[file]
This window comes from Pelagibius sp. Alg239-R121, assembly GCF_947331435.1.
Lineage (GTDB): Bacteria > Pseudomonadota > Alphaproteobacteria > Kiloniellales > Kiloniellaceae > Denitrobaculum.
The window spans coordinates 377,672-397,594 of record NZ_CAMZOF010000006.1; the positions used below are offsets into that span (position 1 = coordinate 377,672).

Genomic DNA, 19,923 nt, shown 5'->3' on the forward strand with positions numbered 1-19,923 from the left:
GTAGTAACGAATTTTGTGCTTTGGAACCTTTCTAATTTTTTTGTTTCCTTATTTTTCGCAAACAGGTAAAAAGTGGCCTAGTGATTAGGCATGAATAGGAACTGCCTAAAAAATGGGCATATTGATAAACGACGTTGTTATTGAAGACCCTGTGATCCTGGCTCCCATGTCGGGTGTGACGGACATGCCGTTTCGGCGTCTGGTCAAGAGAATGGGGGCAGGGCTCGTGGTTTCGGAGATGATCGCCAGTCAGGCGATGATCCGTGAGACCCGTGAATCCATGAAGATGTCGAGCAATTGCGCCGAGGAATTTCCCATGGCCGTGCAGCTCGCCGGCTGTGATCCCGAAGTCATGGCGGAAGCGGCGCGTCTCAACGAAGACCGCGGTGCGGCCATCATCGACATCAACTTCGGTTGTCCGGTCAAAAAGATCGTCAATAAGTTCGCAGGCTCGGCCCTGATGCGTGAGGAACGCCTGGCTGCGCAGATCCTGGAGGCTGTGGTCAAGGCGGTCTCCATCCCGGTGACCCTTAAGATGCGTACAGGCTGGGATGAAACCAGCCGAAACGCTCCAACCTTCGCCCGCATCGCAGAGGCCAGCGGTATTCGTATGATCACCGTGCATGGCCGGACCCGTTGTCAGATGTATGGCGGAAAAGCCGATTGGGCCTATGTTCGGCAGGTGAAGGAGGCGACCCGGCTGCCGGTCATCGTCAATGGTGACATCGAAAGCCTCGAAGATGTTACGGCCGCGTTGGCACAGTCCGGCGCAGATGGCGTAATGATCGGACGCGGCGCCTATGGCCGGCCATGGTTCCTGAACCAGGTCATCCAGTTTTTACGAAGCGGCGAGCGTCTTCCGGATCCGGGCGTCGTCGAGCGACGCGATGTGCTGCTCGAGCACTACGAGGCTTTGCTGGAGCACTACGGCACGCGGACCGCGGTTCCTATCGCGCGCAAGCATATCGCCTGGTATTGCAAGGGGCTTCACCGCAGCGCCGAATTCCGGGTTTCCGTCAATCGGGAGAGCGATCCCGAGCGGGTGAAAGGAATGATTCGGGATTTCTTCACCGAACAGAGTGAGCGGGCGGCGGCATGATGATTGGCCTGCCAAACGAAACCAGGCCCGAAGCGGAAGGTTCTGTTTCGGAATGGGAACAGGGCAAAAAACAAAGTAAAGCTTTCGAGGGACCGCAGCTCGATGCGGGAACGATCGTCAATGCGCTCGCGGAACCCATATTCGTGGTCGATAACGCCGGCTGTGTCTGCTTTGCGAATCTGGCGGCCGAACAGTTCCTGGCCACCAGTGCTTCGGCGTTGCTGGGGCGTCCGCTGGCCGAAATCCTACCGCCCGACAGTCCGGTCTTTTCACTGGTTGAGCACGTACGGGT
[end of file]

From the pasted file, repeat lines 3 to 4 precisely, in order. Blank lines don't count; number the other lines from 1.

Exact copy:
The window spans coordinates 377,672-397,594 of record NZ_CAMZOF010000006.1; the positions used below are offsets into that span (position 1 = coordinate 377,672).

Genomic DNA, 19,923 nt, shown 5'->3' on the forward strand with positions numbered 1-19,923 from the left: